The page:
struct Node: int x int y int clearance NodeType type Node edges // weight/cost for this Node int weight = 0
This allows you to weight Nodes/Edges differently which will in turn make the graph search algorithm favor different paths. For example, Jump Edges can be given a higher weight which will cause the algorithm to prefer using Walkways. You can then play with the weights to shape the path the way you want them to be.
Using the Navigation Path
How you actually use the navigation path will highly depend not only on the data you put in the Nodes/Edges (remember that you can always stuff any data you want into a Node/Edge for use during navigation) but also how you setup your agent. The preprocessing we have done gives us a nice action list to work with. Each remaining Node/Edge lets us know what we need to do to get to it based on the NodeType/EdgeType. A pretty standard and flexible approach is to do the following:
- generate a path. You can do this at any point which will depend entirely on your game. A fast paced game with smallish levels may generate new paths every second or two whereas a large, slower-paced level might only need to reevaluate the path every 5 - 10 seconds. You may even want to watch the target (usually the player) and whenever the target moves a certain distance generate a fresh path.
- set the currentNode on your agent where currentNode is the first Node in the generated path. This will be the target that your agent will move towards.
- if the currentNode is a simple Walkway apply input in the direction of the Node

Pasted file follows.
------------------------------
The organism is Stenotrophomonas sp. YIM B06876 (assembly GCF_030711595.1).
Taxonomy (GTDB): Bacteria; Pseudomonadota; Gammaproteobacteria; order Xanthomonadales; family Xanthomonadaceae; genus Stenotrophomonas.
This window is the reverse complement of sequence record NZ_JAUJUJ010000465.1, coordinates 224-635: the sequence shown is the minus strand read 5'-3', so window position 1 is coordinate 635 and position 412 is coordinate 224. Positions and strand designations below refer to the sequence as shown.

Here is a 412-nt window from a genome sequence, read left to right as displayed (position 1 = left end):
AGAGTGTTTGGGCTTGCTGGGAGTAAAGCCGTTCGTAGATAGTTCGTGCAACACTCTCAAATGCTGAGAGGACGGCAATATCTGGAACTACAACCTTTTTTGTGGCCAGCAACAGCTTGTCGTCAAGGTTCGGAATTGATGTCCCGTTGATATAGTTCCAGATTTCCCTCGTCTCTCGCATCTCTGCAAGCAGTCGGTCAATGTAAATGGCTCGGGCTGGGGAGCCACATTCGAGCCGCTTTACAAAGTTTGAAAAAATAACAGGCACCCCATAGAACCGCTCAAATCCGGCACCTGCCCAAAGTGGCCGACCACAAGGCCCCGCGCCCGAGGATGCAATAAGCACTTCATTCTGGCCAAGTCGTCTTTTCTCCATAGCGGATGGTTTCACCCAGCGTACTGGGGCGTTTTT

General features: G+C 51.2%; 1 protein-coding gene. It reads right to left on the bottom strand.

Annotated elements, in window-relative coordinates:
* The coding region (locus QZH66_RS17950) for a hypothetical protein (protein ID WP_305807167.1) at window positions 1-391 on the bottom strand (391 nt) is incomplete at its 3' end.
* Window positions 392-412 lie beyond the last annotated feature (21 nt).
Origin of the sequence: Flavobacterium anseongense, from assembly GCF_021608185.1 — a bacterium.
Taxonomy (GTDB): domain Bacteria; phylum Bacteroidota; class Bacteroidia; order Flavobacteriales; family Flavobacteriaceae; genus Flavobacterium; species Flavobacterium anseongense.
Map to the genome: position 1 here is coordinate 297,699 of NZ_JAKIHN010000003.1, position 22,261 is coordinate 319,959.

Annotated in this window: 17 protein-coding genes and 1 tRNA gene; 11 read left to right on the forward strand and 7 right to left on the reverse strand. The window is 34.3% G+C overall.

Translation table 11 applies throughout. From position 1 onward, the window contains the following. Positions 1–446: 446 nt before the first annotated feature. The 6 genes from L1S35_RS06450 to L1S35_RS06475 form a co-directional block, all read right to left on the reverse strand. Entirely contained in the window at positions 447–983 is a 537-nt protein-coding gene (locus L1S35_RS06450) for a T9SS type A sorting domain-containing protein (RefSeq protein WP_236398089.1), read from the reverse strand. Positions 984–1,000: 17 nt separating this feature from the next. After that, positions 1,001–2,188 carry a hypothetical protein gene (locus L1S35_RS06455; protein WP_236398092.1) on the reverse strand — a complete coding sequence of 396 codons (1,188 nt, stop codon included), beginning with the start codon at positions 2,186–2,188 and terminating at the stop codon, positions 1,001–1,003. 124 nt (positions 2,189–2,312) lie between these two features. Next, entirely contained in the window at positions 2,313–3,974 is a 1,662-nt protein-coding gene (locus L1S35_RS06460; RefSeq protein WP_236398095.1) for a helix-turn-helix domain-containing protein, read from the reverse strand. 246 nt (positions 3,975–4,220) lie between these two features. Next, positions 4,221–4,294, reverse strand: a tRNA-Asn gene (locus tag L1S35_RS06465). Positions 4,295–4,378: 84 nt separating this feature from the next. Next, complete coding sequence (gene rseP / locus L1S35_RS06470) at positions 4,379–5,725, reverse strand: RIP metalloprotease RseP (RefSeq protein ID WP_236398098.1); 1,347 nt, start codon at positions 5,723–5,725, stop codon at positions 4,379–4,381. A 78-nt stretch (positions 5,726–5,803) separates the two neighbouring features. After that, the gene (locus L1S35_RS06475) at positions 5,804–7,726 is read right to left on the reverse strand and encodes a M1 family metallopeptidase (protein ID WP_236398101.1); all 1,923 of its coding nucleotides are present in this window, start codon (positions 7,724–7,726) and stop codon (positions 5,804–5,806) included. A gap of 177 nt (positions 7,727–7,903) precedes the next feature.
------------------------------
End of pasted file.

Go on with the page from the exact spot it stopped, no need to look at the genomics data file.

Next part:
- if the currentNode is a JumpDownOneWay apply down input and jump input
- if the currentNode is a RunOff apply input in the direction of the Node
- if the currentNode is a JumpUpAndOver apply jump input and then at the peak of the jump (when y velocity switches sign) apply horizontal input
- if the currentNode is a Jump apply jump and horizontal input
- you get the idea by now what to do with your Nodes
- check to see if the agent has reached Node.x. If so, release horizontal input.
- check to see if the agent reached both Node.x and Node.y and that we are grounded. If so, set currentNode to be the next Node in the path if there is one else generate a fresh path.
Hmm. That looks a lot like a finite state machine, doesn't it? As it turns out an FSM is a fantastic way to consume a path. My personal preference is to have one state for each agent animation. It turns out the animations almost always map well to the actions an agent can perform: idle, run, jump, fall, etc. Before ticking the FSM the navigation checks above can be run and then the FSM can use the input just as if this were a living player controlling the agent.